I get that you don’t want to feel like you’re sucking the lives out of the people around you with your needs and demands. I understand that it’s a point of pride for you to be able to drive around without a chauffeur, just as it is for the sixteen-year-old who is holding their very first license after years of waiting. However, if you are such a danger to the people around you that it’s safer for me to walk around barefoot in dark clothing in the worst parts of Cleveland at 3 am on a Saturday than it is for you to get behind the wheel of a car, then it’s time to do the wise adult thing and agree to hand over the keys. When your argument for continuing to drive is that your mother didn’t give it up until a judge ordered her to, you’ve already proven my point.

So please, please, take a step outside your bubble and think of the others whose lives you are putting at risk out of sheer stubbornness. It could be someone’s grandchild that you hit, or you could be the one to not make it — and while we all accept that we will lose our grandparents, that’s not the way we’d choose for you to go. Those in the middle generation, all of our parents who are now caring for their parents, take heed of this and be willing to take that stand. You’ll be doing the world a favor.

The weekend dilemma

So of course, this Sunday is Father’s Day. It also happens to be the day of a midsize family picnic with my mom’s side of the family, since that was the only day that my cousin could reserve the park. While my parents are separated, over the last seven years they’ve built up a more friendly relationship which means that Dad is usually invited for the holidays and is often invited to gatherings such as the upcoming picnic.

Unfortunately, my dad has a massive ball and chain (more like a noose that tightens every day) — his mother, my other grandmother. When my grandfather died in 2002, my grandmother turned to my dad as the “only person” she had left in her life and became a constant drain on his time and energy. Yes, to be disregarded as a source of support and comfort to a family member who I loved very dearly at that time is insulting, but the worst part of it for me was that we had always had a shaky foundation in our home life, with our dad, and now what little time he otherwise had for us was being taken up in its entirety by a needy and bitter geriatric. On a Saturday afternoon it could be 2:00 pm and he would be sleeping — “Dad, can we do X activity or go Y place?” “Later, I’m sleeping.” But let her call and he would be up in minutes to go over there and do her bidding.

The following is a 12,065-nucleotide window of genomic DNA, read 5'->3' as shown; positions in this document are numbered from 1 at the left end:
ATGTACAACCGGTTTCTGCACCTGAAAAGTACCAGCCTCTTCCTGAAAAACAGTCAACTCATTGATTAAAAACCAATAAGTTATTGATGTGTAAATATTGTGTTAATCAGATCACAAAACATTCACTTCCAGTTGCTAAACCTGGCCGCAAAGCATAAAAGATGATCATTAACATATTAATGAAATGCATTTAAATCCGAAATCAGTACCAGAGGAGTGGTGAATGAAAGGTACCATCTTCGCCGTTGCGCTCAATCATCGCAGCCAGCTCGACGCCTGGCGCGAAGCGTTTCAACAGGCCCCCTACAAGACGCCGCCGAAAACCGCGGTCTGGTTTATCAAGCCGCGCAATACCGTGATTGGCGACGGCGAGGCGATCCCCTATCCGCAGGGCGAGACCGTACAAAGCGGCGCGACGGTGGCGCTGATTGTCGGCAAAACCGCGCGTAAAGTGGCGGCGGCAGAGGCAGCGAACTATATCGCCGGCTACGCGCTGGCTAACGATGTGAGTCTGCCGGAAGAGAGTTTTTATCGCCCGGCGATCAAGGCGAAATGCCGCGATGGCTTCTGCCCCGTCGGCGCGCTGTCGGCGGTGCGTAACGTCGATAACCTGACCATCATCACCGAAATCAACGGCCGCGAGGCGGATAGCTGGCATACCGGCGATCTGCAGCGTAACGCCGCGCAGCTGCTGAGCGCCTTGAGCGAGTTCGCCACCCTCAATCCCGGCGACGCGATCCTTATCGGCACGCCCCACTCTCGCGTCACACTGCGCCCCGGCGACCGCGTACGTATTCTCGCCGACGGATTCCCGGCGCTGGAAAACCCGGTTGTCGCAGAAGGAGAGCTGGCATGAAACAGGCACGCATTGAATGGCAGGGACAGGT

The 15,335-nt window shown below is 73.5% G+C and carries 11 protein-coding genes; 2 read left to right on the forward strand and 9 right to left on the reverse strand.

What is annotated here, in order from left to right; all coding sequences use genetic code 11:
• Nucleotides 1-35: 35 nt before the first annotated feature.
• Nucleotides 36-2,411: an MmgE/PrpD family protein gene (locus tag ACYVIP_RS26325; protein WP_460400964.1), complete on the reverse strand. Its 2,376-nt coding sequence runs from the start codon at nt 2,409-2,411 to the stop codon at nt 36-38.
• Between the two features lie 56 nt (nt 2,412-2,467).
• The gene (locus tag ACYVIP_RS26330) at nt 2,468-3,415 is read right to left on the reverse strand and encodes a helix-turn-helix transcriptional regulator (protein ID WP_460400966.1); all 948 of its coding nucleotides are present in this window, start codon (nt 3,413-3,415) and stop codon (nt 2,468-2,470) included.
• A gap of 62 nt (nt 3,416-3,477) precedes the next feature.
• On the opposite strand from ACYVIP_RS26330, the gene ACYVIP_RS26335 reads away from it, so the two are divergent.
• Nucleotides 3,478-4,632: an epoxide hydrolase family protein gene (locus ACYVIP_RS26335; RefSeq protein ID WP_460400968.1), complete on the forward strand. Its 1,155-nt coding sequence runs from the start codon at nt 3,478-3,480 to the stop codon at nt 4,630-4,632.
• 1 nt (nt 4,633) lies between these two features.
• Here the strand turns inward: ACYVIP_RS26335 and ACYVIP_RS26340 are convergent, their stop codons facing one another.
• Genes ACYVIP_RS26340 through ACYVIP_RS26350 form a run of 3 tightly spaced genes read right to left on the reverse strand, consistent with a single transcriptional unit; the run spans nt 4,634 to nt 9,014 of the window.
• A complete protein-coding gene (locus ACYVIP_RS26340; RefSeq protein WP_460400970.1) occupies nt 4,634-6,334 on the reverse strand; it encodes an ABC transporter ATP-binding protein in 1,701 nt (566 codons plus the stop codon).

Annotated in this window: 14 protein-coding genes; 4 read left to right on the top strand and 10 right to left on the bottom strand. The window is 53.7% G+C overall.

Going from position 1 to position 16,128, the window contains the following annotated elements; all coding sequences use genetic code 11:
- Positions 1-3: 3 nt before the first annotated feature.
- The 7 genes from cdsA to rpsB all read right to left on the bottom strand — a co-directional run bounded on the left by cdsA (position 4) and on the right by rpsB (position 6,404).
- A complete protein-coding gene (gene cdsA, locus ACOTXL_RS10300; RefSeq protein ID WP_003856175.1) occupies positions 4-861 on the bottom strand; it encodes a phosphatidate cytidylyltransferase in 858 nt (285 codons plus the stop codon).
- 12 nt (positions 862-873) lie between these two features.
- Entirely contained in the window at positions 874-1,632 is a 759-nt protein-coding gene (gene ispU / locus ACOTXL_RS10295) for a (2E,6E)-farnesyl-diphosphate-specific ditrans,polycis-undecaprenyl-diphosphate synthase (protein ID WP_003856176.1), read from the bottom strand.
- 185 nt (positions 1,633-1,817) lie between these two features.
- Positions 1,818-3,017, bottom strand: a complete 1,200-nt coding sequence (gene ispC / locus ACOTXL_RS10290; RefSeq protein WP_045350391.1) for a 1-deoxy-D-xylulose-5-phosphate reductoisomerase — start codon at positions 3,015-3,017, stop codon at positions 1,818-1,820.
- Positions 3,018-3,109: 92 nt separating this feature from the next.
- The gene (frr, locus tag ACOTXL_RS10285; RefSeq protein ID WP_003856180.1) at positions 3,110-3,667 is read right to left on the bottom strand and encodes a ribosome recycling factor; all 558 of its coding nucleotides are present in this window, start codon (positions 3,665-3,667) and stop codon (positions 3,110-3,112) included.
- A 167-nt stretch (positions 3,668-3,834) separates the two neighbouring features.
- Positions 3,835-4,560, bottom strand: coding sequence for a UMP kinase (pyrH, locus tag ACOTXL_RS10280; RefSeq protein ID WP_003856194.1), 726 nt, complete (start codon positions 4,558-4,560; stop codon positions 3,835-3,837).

Perhaps I shouldn’t begrudge her his help to the extent that I have; after all, she lost a husband and a son within three years of one another, and in terms of her original nuclear family unit my dad really was the only one left. Still, the problems only got worse when my parents split in 2004 and he moved in with her full-time. Since then, her overall condition has deteriorated to a point that she is hardly recognizable as the grandmother with whom I grew up, aside from her propensity to tell the same stories over and over again.

The last year or so has been an ongoing saga with her. She is needy and whiny and belligerent, so convinced of her own rightness in situations where her memory has clearly failed her that she is willing to make liars of everyone around her just to emerge the victor. I keep my distance and try very hard to have no contact with her whatsoever…but of course, the only way for my dad to come to this family picnic is if he brings along his own penance.

Maybe it means I’m immature, and maybe some people will castigate me for being less than totally sympathetic to the sufferings of an old and senile woman, but speak to her for a minute and you’ll understand where I’m coming from when I say that it’s a tough call whether or not to even attend, even if it means that I don’t get to see my dad.

Oh well. At least my future in-laws will be there.